Urban Ritual: My Interview with Erin Carlisle Norton
I walk along Chambers St. in lower Manhattan beside a massive Victorian edifice of pillars and arches to Gibney Dance, a busy warren of dance studios. It hides somewhere here. I’m meeting Erin Carlisle Norton, host of ‘Movers and Shapers; A Dance Podcast’. Erin is doing an impressive project recording life stories of those who shape the field of dance. I am happy to be interviewed for it. I find the entrance, walk up one flight and down a thin-carpet-over-concrete hallway beneath wall-mounted TV monitors running video loops and slideshows of dance. I mentally prepare, reviewing my life. I remember 1973, walking from the subway at Broadway along 66th St, through Juilliard’s glass entrance, past the security guard, and around the corner to call the elevator. You touched a slightly recessed, lit circle. It was my first touch sensitive technology. I had to take off my glove because it registered heat rather than pressure, which I suppose marked the end of proper ladies wearing gloves in public and began the time of the naked fingers on sensors. In the following decades, I dinged, lurched, and hummed up and down this vertical city in service elevators with heavy accordion gates and tricky levers to stop and start the cage, or tiny booth elevators lined with brushed metal or fake wood paneling and a bank of black push buttons. More often, I trudged up wide, creaking staircases listing toward the stairwell to floors that had once been sweatshops but now housed cheap-rent artists lofts.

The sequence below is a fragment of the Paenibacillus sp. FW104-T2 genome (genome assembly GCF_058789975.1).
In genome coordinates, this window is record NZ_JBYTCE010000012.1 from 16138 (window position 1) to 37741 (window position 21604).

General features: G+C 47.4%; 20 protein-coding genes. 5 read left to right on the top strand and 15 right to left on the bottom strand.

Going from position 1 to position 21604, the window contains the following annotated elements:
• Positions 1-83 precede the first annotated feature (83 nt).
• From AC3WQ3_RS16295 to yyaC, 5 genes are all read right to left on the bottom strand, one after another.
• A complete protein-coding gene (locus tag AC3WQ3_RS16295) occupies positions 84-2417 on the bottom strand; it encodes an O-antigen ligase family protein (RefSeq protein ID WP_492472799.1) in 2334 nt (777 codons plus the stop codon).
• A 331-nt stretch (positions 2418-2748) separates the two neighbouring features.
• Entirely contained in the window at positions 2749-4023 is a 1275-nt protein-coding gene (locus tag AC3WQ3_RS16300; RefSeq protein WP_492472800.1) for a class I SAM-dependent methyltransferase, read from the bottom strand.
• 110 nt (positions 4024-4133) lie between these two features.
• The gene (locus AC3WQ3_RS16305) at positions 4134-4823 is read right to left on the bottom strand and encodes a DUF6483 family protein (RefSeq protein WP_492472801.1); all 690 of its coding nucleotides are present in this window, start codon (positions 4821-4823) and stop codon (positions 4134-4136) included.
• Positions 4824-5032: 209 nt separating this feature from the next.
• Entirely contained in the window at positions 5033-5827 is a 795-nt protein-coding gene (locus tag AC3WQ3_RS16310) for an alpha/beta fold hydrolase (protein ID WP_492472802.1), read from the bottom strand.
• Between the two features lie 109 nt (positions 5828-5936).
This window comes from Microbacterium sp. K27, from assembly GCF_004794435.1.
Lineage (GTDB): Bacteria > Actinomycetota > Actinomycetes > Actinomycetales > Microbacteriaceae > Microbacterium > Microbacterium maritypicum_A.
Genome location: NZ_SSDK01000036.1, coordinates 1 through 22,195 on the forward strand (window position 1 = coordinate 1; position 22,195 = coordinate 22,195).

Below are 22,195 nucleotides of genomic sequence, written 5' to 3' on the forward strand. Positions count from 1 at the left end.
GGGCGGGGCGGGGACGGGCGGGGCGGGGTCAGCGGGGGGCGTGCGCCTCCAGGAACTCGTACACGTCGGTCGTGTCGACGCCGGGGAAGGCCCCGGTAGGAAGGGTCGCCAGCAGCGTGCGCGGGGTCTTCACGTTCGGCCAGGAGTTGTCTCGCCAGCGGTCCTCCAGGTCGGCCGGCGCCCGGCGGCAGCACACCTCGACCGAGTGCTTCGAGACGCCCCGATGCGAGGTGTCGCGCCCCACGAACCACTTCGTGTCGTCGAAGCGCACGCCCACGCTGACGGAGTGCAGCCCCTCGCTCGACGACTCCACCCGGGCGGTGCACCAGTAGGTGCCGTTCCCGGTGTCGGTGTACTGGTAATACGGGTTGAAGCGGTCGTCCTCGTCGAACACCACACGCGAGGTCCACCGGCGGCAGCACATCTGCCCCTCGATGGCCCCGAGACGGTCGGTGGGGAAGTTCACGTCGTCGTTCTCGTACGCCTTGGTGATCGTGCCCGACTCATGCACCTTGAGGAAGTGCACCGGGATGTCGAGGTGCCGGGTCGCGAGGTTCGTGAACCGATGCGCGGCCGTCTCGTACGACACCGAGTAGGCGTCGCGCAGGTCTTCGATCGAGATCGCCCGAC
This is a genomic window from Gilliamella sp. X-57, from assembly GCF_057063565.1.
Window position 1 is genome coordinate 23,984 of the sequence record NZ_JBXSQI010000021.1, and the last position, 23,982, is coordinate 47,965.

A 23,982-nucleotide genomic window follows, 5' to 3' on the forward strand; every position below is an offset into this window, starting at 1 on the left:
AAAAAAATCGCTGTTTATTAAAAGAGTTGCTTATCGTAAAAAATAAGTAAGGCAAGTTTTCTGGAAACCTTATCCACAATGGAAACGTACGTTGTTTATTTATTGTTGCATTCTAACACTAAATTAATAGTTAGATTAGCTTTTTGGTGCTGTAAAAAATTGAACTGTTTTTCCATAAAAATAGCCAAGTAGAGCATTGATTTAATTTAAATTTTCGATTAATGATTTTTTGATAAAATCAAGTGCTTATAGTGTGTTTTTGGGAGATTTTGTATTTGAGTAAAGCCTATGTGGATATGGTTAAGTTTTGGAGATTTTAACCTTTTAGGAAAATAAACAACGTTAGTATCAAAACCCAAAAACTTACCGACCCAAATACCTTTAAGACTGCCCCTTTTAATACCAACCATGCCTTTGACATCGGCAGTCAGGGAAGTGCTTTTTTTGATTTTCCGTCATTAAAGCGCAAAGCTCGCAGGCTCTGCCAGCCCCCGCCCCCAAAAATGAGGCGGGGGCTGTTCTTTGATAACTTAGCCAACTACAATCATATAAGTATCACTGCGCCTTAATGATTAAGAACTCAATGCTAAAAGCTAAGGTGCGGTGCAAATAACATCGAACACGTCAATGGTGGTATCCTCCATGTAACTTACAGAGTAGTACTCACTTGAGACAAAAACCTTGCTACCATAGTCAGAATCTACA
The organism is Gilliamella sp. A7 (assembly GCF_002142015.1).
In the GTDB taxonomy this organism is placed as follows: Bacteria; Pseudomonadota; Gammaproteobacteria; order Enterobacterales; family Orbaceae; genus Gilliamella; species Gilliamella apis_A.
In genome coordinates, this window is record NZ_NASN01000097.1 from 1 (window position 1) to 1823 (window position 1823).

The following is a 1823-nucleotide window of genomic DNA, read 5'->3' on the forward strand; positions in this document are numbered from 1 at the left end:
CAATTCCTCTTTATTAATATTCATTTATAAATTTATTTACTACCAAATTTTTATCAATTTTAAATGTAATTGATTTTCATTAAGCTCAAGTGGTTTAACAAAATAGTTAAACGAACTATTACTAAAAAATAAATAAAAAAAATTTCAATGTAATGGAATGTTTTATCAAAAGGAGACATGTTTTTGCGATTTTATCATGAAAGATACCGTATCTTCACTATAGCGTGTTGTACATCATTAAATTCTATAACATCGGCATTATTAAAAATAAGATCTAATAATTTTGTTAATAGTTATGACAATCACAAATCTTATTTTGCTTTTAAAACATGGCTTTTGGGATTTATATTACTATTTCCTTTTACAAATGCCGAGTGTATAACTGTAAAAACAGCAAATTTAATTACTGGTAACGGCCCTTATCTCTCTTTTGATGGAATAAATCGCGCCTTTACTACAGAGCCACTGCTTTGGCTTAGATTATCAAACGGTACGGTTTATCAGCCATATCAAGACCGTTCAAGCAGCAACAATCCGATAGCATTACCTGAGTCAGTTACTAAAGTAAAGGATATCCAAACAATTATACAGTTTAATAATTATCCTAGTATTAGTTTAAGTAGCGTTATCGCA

I find Erin setting up in a brashly lit conference room. She tells me a few details about how she does the interview. I’ve already familiarized myself with her format. She listens. A lot. Far more than anyone else who has interviewed me. Before we begin, I mention that this moment marks the completion of a large life project, that I anticipate the interview process as a celebration. It’s a passing remark. In truth I don’t expect to learn much about myself. After a life of inner delving, there isn’t much inside of me I haven’t thoroughly raked over. But never underestimate such small cues! They can be sparks to tinder. The time with Erin was a witnessed confession initiating a rite of passage, a sort of urban ritual.
Agency versus Servitude
The first part was easy. I had written Skin of Glass and felt confident about the snapshots of child-me dancing, then teenager, then NYC professional dancer. I rambled on. I found myself in the Sufi years, feeling less confident, having a harder time wrapping words around memory, which was odd because I’d written all this in my memoir as well. Why did they elude me?
I would glance over at Erin as I spoke. Her openness and curiosity, communicated mostly in attentiveness, put me at ease enough to be uncertain. Let down my front a bit. Put my finger on a core pain—you know, that touch-sensitive thing always lurking that you don’t bother saying because you’ve never been able to budge it because it is out of your control. Here it is: the choreographer/creator/agency versus dancer/object/servant.